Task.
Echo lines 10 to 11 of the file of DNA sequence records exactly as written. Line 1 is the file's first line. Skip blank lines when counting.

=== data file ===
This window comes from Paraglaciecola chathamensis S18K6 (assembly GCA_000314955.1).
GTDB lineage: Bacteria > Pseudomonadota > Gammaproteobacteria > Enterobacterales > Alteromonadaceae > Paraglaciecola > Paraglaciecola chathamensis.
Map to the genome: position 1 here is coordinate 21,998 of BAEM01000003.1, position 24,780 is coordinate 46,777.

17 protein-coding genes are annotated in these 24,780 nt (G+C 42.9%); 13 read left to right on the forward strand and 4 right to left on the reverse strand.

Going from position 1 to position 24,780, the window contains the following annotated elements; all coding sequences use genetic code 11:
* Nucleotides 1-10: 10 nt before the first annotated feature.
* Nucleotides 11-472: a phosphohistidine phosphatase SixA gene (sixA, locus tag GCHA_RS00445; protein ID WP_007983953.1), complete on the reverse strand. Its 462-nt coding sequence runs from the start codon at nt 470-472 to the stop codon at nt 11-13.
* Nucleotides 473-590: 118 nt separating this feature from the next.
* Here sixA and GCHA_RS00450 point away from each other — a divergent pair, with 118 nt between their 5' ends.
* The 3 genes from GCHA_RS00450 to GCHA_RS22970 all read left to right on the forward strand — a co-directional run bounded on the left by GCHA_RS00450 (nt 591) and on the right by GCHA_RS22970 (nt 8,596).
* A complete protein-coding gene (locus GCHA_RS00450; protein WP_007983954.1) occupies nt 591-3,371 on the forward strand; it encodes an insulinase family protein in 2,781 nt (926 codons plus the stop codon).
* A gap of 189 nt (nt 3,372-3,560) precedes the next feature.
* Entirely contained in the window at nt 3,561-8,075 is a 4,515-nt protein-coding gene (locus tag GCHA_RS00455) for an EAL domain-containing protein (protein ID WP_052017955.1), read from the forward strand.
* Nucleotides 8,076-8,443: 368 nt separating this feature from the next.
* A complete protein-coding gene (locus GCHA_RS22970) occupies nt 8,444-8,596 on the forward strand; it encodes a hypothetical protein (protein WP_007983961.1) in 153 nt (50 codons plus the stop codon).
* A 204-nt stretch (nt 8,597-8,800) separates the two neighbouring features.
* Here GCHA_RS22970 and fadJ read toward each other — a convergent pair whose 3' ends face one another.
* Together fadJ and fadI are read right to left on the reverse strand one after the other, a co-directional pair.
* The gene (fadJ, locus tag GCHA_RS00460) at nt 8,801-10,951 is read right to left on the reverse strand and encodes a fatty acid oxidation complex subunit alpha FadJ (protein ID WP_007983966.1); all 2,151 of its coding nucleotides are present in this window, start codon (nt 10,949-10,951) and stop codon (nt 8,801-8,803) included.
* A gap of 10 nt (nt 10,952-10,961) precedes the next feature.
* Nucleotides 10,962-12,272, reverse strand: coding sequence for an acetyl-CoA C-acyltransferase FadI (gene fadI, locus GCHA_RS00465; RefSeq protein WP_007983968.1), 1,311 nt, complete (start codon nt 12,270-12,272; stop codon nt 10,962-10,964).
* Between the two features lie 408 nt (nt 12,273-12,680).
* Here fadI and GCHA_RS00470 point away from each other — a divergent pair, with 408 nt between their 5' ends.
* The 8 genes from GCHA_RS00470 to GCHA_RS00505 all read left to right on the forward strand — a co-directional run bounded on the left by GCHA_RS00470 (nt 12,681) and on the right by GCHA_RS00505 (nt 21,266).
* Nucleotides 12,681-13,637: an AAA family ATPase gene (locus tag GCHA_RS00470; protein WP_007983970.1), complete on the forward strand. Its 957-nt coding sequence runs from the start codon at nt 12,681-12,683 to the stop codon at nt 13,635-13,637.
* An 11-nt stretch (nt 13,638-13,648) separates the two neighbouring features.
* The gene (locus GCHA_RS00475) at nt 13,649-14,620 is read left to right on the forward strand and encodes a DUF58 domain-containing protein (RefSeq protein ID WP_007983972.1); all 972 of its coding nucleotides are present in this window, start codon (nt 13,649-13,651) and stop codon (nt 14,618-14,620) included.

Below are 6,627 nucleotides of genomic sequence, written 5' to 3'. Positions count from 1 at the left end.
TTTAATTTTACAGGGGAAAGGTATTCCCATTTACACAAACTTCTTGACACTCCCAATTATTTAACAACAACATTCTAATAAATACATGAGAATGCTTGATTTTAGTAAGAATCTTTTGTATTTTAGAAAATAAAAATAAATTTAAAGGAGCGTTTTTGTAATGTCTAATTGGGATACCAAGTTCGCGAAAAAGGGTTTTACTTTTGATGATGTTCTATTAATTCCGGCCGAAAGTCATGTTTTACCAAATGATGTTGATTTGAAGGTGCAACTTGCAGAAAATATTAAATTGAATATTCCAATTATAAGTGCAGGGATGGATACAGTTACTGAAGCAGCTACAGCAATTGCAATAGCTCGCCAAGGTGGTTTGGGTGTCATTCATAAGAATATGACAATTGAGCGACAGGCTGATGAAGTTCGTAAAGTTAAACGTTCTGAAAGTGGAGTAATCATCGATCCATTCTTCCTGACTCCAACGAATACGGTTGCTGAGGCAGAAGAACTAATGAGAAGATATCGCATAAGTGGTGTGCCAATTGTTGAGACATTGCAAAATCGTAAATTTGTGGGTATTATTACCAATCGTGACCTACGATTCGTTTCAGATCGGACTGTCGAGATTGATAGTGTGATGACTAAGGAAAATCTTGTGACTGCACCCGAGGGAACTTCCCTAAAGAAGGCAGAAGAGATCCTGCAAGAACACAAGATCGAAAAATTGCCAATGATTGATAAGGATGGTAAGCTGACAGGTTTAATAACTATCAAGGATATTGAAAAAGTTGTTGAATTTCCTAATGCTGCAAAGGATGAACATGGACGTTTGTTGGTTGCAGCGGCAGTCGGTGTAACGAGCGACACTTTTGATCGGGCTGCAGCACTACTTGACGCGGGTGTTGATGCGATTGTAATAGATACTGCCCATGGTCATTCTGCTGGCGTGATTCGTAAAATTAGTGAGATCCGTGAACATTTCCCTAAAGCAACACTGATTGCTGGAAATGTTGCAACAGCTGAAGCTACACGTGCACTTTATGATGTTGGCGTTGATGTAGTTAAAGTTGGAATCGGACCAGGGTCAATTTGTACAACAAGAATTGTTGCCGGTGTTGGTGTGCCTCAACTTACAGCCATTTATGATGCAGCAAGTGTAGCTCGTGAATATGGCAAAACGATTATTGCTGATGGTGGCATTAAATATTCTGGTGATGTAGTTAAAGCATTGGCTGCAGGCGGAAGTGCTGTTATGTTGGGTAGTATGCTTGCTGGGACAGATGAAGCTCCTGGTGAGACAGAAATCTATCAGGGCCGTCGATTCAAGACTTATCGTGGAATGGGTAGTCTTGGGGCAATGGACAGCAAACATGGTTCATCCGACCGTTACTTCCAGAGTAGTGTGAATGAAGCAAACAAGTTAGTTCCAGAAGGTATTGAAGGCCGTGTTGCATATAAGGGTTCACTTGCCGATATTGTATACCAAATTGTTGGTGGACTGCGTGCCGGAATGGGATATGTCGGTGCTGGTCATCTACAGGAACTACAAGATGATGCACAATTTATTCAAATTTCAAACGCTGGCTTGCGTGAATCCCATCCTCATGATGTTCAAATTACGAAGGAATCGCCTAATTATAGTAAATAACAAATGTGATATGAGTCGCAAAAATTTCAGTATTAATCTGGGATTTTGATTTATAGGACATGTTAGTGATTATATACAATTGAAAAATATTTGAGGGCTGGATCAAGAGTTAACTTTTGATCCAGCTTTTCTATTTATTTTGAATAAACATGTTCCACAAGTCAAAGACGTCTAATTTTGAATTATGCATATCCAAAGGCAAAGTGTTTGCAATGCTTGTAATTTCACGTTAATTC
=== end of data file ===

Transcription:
* The 3 genes from GCHA_RS00450 to GCHA_RS22970 all read left to right on the forward strand — a co-directional run bounded on the left by GCHA_RS00450 (nt 591) and on the right by GCHA_RS22970 (nt 8,596).
* A complete protein-coding gene (locus GCHA_RS00450; protein WP_007983954.1) occupies nt 591-3,371 on the forward strand; it encodes an insulinase family protein in 2,781 nt (926 codons plus the stop codon).